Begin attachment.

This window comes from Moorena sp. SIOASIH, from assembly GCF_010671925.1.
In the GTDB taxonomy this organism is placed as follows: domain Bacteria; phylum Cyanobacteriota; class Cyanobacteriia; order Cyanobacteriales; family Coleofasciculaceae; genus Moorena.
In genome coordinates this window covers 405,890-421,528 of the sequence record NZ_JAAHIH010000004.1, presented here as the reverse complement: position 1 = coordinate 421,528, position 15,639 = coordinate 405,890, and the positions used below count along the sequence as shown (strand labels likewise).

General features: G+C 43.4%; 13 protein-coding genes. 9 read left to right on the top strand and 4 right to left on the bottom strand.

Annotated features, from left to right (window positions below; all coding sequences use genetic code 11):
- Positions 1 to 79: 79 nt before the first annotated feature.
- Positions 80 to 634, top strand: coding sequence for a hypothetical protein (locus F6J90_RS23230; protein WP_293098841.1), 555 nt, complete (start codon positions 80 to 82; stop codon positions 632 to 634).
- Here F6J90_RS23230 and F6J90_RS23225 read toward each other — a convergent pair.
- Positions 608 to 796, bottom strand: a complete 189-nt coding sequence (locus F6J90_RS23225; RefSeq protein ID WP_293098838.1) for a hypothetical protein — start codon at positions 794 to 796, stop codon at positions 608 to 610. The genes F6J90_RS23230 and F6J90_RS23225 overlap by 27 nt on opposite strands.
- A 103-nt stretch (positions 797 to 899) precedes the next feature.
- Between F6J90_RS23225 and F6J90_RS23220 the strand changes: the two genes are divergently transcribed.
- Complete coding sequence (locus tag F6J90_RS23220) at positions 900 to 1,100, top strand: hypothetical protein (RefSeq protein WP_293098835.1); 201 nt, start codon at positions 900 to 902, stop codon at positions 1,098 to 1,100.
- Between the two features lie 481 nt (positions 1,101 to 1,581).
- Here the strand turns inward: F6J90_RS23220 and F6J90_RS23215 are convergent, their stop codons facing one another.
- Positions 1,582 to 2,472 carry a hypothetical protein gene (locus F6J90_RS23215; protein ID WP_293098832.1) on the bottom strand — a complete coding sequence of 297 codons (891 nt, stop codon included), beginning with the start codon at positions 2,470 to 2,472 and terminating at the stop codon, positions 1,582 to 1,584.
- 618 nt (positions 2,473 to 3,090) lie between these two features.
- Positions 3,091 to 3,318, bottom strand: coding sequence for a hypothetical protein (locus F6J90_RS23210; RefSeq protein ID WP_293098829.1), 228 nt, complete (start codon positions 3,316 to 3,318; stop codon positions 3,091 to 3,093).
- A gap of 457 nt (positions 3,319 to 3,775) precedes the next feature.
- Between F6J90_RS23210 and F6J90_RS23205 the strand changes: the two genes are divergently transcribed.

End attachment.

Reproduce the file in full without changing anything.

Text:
This window comes from Moorena sp. SIOASIH, from assembly GCF_010671925.1.
In the GTDB taxonomy this organism is placed as follows: domain Bacteria; phylum Cyanobacteriota; class Cyanobacteriia; order Cyanobacteriales; family Coleofasciculaceae; genus Moorena.
In genome coordinates this window covers 405,890-421,528 of the sequence record NZ_JAAHIH010000004.1, presented here as the reverse complement: position 1 = coordinate 421,528, position 15,639 = coordinate 405,890, and the positions used below count along the sequence as shown (strand labels likewise).

General features: G+C 43.4%; 13 protein-coding genes. 9 read left to right on the top strand and 4 right to left on the bottom strand.

Annotated features, from left to right (window positions below; all coding sequences use genetic code 11):
- Positions 1 to 79: 79 nt before the first annotated feature.
- Positions 80 to 634, top strand: coding sequence for a hypothetical protein (locus F6J90_RS23230; protein WP_293098841.1), 555 nt, complete (start codon positions 80 to 82; stop codon positions 632 to 634).
- Here F6J90_RS23230 and F6J90_RS23225 read toward each other — a convergent pair.
- Positions 608 to 796, bottom strand: a complete 189-nt coding sequence (locus F6J90_RS23225; RefSeq protein ID WP_293098838.1) for a hypothetical protein — start codon at positions 794 to 796, stop codon at positions 608 to 610. The genes F6J90_RS23230 and F6J90_RS23225 overlap by 27 nt on opposite strands.
- A 103-nt stretch (positions 797 to 899) precedes the next feature.
- Between F6J90_RS23225 and F6J90_RS23220 the strand changes: the two genes are divergently transcribed.
- Complete coding sequence (locus tag F6J90_RS23220) at positions 900 to 1,100, top strand: hypothetical protein (RefSeq protein WP_293098835.1); 201 nt, start codon at positions 900 to 902, stop codon at positions 1,098 to 1,100.
- Between the two features lie 481 nt (positions 1,101 to 1,581).
- Here the strand turns inward: F6J90_RS23220 and F6J90_RS23215 are convergent, their stop codons facing one another.
- Positions 1,582 to 2,472 carry a hypothetical protein gene (locus F6J90_RS23215; protein ID WP_293098832.1) on the bottom strand — a complete coding sequence of 297 codons (891 nt, stop codon included), beginning with the start codon at positions 2,470 to 2,472 and terminating at the stop codon, positions 1,582 to 1,584.
- 618 nt (positions 2,473 to 3,090) lie between these two features.
- Positions 3,091 to 3,318, bottom strand: coding sequence for a hypothetical protein (locus F6J90_RS23210; RefSeq protein ID WP_293098829.1), 228 nt, complete (start codon positions 3,316 to 3,318; stop codon positions 3,091 to 3,093).
- A gap of 457 nt (positions 3,319 to 3,775) precedes the next feature.
- Between F6J90_RS23210 and F6J90_RS23205 the strand changes: the two genes are divergently transcribed.